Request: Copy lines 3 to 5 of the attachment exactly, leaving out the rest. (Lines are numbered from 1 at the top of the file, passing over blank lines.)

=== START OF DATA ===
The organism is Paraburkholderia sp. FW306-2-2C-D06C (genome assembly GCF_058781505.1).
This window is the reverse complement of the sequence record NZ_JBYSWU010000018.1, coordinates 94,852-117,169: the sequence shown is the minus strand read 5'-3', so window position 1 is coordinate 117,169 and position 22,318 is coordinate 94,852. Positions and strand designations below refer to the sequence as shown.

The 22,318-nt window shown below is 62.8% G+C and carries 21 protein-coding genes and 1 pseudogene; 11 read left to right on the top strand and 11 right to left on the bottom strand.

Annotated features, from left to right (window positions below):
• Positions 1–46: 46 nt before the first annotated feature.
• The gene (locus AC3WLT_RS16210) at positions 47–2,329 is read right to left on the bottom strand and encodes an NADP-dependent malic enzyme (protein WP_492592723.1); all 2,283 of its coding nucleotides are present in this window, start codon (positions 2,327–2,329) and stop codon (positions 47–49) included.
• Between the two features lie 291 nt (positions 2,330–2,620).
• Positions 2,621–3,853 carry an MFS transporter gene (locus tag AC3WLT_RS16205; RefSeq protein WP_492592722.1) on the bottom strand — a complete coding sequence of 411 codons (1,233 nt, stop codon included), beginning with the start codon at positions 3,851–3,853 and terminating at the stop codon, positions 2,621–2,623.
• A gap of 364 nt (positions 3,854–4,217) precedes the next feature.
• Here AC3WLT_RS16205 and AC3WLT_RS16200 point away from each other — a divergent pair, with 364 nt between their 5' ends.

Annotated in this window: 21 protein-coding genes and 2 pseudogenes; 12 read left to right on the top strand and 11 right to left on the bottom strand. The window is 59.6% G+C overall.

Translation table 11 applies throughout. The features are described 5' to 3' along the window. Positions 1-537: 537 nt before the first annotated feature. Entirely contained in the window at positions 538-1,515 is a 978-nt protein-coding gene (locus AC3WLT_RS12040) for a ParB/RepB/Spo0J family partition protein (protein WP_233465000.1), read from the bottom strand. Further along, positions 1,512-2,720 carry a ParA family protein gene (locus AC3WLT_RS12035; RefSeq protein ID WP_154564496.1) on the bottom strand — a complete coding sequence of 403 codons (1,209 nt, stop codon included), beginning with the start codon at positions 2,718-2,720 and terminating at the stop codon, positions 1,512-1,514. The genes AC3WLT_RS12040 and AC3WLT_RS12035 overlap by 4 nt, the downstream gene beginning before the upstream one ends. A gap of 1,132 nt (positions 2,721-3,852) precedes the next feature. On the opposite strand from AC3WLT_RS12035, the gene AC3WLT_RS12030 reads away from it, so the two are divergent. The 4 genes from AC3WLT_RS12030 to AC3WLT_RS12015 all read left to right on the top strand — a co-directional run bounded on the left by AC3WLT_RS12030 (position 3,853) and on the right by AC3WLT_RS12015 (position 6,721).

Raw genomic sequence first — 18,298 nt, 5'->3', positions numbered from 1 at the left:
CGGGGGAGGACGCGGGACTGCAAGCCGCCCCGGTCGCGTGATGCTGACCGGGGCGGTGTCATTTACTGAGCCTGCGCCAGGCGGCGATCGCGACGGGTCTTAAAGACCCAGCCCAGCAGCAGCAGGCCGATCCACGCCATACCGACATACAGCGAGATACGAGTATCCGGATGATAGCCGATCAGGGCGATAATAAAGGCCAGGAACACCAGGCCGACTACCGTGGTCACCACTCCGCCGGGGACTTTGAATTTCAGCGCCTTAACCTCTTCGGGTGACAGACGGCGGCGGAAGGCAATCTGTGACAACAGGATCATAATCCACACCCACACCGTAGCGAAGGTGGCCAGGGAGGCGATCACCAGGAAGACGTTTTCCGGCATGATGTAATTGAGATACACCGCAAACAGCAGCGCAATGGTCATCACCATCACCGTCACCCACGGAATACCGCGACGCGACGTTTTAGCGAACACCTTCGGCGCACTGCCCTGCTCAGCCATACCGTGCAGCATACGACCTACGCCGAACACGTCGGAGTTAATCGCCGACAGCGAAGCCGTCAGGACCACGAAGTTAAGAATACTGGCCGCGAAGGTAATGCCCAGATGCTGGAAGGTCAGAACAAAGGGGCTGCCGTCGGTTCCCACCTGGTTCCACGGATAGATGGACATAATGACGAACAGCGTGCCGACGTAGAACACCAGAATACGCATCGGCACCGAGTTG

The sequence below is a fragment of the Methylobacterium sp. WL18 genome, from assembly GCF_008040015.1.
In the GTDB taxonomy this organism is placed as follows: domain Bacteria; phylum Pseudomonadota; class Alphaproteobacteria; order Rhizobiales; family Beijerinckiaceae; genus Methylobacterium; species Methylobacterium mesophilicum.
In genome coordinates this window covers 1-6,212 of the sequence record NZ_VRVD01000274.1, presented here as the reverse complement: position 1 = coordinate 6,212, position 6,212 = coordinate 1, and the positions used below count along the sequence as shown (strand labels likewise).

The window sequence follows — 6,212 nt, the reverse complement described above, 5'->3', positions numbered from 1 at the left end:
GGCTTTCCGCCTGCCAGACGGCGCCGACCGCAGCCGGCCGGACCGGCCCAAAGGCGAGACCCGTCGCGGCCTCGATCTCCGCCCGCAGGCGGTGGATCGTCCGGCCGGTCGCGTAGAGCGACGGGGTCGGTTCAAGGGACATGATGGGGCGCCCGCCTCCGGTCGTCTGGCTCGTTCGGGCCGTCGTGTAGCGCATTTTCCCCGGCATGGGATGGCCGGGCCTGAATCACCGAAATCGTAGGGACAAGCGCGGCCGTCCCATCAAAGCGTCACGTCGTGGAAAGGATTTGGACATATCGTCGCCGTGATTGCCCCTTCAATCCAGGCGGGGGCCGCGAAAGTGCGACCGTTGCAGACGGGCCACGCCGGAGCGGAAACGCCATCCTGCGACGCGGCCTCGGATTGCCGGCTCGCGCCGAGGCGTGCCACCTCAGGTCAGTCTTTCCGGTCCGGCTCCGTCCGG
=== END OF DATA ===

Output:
The 22,318-nt window shown below is 62.8% G+C and carries 21 protein-coding genes and 1 pseudogene; 11 read left to right on the top strand and 11 right to left on the bottom strand.

Annotated features, from left to right (window positions below):
• Positions 1–46: 46 nt before the first annotated feature.